He walks through the door utterly exhausted, a touch of frostbite on his fingers obtained while picking up decoys. All he wants is a large amount of food and a light brown beverage, but ducks must be plucked and guns must be oiled. Such is life for a man who lives for waterfowl season.
If you consider yourself a duck hunter but have never looked to the skies from your blind and asked, "What am I doing here?" either you have no care for your financial or physical well-being, or you aren't paying attention. We spend more money on guns, boats, decoys and other waterfowl accoutrements than any mother-in-law would ever approve of, just to lather it all in marsh slop. Our trucks are dented from sliding down icy boat ramps, and their wiring is shot from the strain of trailer-light illumination. It's too hot in teal season, too darn cold by the time the mallards arrive. The wind either blows too hard, not hard enough or in the wrong direction. Or it rains—not just a sprinkle, but a downpour in which no self-respecting duck would ever fly. Unfortunately for us, old Fred believes ducks fly in the rain, and if one member of the group wants to hunt, we all hunt.
So, as we partake in this exercise in cognitive dissonance, let us consider the following: What's the reward for all this trouble? It isn't trophies, at least not the kind recognized by Boone and Crockett, but it is a fallacy to say there are no trophies in duck hunting. Just as deer hunters enter the woods knowing this could be the day they shoot a Booner, the duck hunter knows any day in the marsh could be the one in which he finally kills a drake canvasback, an old bull sprig or four drake mallards.
Yes, waterfowling has its rewards. For many of us it is the beauty and diversity of the ducks themselves that drive our souls, and we know that when John Cartier wrote that he'd "rather shoot one 24-ounce bluebill than six tons of elephant," he meant it, for we have felt duck hunting's call.
We know that when a duck hunter eyes a dozen mallards cupping their wings and pitching into the blocks—whether he is a Midwest farm boy on a backyard pothole or a New York lawyer hunting with a guide—he is the richest man alive. On a good day, the hunter may experience this treat several times and, as he returns home with two or three mallards, he'd swear he is a king.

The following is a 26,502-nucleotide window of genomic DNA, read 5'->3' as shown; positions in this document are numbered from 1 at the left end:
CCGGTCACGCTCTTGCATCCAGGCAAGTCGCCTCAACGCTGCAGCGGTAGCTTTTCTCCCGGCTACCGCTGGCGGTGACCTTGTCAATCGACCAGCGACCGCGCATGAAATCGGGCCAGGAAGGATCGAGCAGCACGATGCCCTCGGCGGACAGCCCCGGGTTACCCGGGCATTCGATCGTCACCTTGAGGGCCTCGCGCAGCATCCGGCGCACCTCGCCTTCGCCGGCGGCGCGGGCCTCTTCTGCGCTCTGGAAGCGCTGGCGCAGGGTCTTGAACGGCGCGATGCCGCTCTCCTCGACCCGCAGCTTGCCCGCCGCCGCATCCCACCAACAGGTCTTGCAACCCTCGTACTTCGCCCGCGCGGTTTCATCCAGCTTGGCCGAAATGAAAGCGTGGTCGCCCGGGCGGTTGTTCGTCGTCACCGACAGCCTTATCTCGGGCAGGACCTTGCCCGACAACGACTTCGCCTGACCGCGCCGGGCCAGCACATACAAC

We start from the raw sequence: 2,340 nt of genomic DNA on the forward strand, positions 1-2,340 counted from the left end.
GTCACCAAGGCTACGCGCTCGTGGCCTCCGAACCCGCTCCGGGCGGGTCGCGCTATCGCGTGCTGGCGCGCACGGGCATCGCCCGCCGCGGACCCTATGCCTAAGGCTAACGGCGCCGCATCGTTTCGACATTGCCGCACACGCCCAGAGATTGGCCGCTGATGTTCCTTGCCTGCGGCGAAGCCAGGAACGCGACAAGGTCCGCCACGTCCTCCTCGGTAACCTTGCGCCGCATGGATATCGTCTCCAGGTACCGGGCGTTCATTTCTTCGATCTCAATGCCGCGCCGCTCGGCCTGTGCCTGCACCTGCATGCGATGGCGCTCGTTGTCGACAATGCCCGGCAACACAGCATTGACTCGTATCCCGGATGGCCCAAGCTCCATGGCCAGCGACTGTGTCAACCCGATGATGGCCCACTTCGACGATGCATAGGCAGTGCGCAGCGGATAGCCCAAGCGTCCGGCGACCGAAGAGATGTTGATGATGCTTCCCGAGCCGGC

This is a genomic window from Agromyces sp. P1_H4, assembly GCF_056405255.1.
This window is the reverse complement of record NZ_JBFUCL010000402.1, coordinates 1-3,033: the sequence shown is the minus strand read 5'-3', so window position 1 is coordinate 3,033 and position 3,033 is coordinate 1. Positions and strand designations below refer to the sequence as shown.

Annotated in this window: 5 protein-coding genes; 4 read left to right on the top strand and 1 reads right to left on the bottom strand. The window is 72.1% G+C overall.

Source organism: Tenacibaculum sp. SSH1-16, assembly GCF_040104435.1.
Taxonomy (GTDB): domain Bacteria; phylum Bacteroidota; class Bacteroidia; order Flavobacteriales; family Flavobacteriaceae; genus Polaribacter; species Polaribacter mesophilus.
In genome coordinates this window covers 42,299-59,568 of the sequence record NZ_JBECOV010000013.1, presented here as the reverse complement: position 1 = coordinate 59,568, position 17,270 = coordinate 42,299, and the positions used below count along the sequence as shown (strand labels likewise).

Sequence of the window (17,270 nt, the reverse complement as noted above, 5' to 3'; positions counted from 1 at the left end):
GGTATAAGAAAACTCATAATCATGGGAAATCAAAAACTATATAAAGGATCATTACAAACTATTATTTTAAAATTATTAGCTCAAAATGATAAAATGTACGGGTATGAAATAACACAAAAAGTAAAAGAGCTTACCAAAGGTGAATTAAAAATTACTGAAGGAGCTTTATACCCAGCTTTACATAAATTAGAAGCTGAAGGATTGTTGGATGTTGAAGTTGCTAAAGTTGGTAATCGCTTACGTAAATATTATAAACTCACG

Soon the rich aroma of roasting ducks and Hoppe's No. 9 fills the home. The news reports storms to the north. Bingo! That's all that's needed for the duck hunter to develop an irrational optimism for tomorrow.
Bedtime comes early. A worn out black Lab with a graying muzzle lies at the foot of the bed. A very understanding "duck-hunting widow" is under the sheets.Just before he dozes off, the duck hunter reflects upon the day's events, kids himself that nobody's ever had it so good and considers the plan for the morning—a strong westerly wind is expected; the ducks will probably tuck back in the slough. By 4 a.m. he'll be ready to do it all over again.
So, while befuddled observers ponder our willingness to suffer waterfowling's best miseries, we'll continue seeking its many rewards. For even as we flare the only ducks of the day, our dog breaks on a passing swan and we discover too late that high tide is 3 inches higher than our decoy lines are long, we know our sport is worth every ounce of frustration. We will hunt until the season ends or the ice is too thick to sledgehammer open. Then we'll busy ourselves painting decoys, patching waders and repairing marriages until fall's glorious return brings with it flights of ducks and another opening day. For despite its hardships, the duck hunter knows he is a participant in the greatest recreation ever invented.
Did You Know?
Set up active decoys where you don't want geese to land. Use sleeping and resting decoys to signal the area has been checked out and it's safe enough to drop in and nap.
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